You can do these either standing or sitting on a flat bench. Have a bar on the back of your shoulders like you are going to do squats. While keeping your feet and head stationary, move your waist from side to side so that your oblique muscles feel the contraction.
Only move from side to side as far as your waist will allow you to go. Stretching or moving too far can lead to injury so be careful. Use a slow and controlled motion. Do 3 sets of 20-25 reps with 1-2 minutes rest in between.
Seated Barbell Twist
Click Here For A Video Demonstration Of Seated Barbell Twist.
Grab two wide-rimmed weight plates and put them together with the smooth sides facing outward. Use your fingers to grip the outside part of the plate and your thumb for the other side thus holding both plates together.
Squeeze the plate with your fingers and thumb tightly. Hold this position for as long as possible. Do this 3 times with 1-2 minutes rest in between each attempt.
Click Here For A Video Demonstration Of Plate Pinch.
Legs For Running And Jumping
If you want to steal second, third or if you dare try to steal home, you better have a good start when you run. You are also going to need hops to grab that ball streaking for that fence. Did you ever see a baseball player with little legs? Neither have I. Try these at the gym and watch your leap and speed increase on the field.
Barbell Side Split Squat:
This will be great for when you are on base looking to steal. Stand up straight while holding a barbell placed on the back of your shoulders. Your feet should be placed wide apart with the foot of the lead leg angled out to the side.
Lower your body toward the side of your angled foot by bending the knee and hip of your lead leg and while keeping the opposite leg only slightly bent.
Return to the starting position by extending the hip and knee of the lead leg. Do 3 sets of 12-15 reps with 1-2 minutes rest in between sets.
Barbell Side Split Squat
Click Here For A Video Demonstration Of Barbell Side Split Squat.
Leg Press/Calf Raise Superset:
When you go to jump you are normally down in a squat-like position to prepare for the leap. Once you take off, your calves contribute to how high you get. Therefore, working this motion into your routine will help you improve your leg strength and vertical jump.
Lower the safety bars holding the weighted platform in place and press the platform all the way up until your legs are fully extended in front of you.
Your torso and the legs should make a perfect 90-degree angle. This will be your starting position. Slowly lower the platform until your upper and lower legs make a 90-degree angle.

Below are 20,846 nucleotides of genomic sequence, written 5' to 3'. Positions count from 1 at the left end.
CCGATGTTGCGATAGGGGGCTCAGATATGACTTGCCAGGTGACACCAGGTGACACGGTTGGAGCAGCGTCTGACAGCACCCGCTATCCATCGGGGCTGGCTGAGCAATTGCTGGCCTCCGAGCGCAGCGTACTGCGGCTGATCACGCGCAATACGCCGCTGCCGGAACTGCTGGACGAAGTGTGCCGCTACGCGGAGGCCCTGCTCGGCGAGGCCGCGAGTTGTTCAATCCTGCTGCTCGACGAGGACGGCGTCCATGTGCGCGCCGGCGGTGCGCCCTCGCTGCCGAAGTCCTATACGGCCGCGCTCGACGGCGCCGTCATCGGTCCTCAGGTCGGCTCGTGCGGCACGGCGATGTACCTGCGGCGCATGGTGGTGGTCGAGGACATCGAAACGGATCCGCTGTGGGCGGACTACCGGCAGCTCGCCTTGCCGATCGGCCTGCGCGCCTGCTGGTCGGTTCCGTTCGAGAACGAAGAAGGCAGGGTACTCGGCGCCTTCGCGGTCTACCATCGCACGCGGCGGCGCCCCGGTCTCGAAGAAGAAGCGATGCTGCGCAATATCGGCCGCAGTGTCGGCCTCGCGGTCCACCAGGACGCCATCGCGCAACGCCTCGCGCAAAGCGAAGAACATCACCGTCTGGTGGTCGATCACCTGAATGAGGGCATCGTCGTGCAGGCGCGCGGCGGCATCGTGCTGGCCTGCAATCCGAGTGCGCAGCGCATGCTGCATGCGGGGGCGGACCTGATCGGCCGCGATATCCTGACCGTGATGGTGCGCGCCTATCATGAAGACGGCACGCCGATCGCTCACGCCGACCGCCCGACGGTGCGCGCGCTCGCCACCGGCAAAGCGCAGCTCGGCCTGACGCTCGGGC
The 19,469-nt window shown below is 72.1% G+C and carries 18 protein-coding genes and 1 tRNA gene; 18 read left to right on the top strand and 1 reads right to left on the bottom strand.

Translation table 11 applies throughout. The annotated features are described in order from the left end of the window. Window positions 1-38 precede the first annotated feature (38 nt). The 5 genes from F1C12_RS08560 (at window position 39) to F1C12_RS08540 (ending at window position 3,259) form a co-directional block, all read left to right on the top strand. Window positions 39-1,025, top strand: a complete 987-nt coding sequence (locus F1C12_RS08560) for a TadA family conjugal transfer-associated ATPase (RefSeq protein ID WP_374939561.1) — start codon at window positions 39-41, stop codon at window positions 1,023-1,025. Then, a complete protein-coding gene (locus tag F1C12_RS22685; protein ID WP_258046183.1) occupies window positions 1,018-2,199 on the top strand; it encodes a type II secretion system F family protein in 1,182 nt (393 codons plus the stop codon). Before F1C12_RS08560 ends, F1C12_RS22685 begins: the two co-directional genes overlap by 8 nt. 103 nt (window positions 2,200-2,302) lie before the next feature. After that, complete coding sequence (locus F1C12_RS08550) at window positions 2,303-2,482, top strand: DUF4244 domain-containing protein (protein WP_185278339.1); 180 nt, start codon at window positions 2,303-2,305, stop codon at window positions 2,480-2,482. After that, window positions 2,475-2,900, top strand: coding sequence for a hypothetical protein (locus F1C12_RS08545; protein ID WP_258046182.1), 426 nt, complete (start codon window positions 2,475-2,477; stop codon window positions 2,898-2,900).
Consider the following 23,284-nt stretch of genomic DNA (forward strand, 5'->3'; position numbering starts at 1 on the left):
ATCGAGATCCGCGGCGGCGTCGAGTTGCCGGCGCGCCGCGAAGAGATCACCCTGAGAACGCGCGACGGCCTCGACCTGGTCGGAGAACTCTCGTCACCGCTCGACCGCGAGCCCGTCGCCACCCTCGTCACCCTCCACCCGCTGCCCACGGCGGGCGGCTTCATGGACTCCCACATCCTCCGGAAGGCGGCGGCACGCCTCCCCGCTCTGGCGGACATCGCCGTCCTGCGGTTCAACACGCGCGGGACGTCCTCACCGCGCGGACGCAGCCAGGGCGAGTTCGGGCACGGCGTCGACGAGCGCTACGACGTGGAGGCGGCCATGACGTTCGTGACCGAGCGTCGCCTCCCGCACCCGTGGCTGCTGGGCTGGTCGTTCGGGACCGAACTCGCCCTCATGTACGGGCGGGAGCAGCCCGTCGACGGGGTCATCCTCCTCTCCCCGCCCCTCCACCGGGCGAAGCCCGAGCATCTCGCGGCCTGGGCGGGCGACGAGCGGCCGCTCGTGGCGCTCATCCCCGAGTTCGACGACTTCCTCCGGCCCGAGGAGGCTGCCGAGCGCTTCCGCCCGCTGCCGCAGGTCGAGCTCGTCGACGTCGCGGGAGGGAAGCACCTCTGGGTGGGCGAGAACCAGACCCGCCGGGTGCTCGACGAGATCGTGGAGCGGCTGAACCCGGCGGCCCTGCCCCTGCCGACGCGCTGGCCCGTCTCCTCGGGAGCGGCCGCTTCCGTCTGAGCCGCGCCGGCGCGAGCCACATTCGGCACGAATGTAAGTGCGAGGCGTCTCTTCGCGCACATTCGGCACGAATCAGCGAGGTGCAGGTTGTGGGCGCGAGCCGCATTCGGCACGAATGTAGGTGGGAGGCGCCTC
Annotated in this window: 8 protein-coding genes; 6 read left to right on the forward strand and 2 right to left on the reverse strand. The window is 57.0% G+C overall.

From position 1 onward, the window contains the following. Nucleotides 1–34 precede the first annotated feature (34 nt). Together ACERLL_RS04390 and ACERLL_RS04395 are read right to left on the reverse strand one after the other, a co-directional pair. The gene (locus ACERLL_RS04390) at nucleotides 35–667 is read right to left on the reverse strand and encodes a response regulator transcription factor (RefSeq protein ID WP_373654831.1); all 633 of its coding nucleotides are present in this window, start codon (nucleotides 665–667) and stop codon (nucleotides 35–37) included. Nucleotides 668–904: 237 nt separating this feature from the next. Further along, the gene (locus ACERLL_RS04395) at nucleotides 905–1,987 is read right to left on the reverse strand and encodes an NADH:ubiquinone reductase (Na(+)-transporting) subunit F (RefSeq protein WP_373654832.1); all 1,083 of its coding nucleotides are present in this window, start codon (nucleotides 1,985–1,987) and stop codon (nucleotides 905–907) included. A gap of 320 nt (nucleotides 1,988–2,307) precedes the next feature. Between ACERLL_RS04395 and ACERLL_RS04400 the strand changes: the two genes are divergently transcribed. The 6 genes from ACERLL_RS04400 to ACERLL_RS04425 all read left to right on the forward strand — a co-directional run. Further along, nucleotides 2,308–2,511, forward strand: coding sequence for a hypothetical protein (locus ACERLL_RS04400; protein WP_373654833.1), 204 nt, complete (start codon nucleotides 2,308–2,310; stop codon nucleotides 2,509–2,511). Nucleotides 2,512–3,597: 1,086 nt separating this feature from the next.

Click Here For A Video Demonstration Of Leg Press.
Pushing mainly with the ball of your foot and using the quadriceps go back to the starting position. Instead of stopping at the top, push your toes out into a calf raise position and hold it for a second.
Lower back down and repeat the movement. Do this motion slowly! Going too fast will lead to injury. Perform 3 sets of 12-15 reps with 1-2 minutes rest in between.
Calf Press On The Leg Press Machine
Click Here For A Video Demonstration Of Calf Press On The Leg Press Machine.
Working These Into Your Routine
This is only a sample workout program. If you don't want to do this exact one that is okay. Just make sure you understand how to implement these movements into your own plan so they will help you step your game up.
Day 1: Shoulders And Abs
- External Rotation: 2 sets of 15-20 reps
- Cable Internal Rotation: 2 sets of 15-20 reps
- Seated Dumbbell Press: 3 sets of 12-15 reps
- Side Raises: 3 sets of 12-15 reps
- Rear Lateral Raise: 3 sets of 12-15 reps
- Crunches: 3 sets of 20-25 reps
- Barbell Twists: 3 sets of 20-25 reps
- Hanging Leg Raise: 3 sets of 20-25 reps
Day 2: Back And Biceps
- Pullups: 3 sets of 10-12 reps
- Bent Over Barbell Row: 3 sets of 10-12 reps
- Close-Grip Pulldown: 3 sets of 10-12 reps
- Hammer Curls: 3 sets of 15-20 reps
- Cable Curls: 3 sets of 15-20 reps
- Plate Pinch: 3 sets to failure
Day 3: Off
Day 4: Legs
- Barbell Side Split Squat: 3 sets of 12-15 reps
- Leg Press/Calf Raise: 3 sets of 12-15 reps
- Stiff-Legged Deadlift: 3 sets of 15-20 reps
- Lying Leg Curl: 3 sets of 15-20 reps
- Seated Calf Raise: 4 sets of 25 reps
Day 5: Chest And Triceps
- Dumbbell Bench Press: 3 sets of 10-12 reps
- Weighted Dips: 3 sets of 10-12 reps
- Incline Dumbbell Flyes: 3 sets of 10-12 reps
- Lying Triceps Extension: 3 sets of 10-12 reps
- Triceps Pushdowns: 3 sets of 10-12 reps
Day 6: Off
Day 7: Off
I hope that once all is said and done and your season is over you notice your numbers have increased and you feel this article helped. Good luck this season and every season that you have ahead.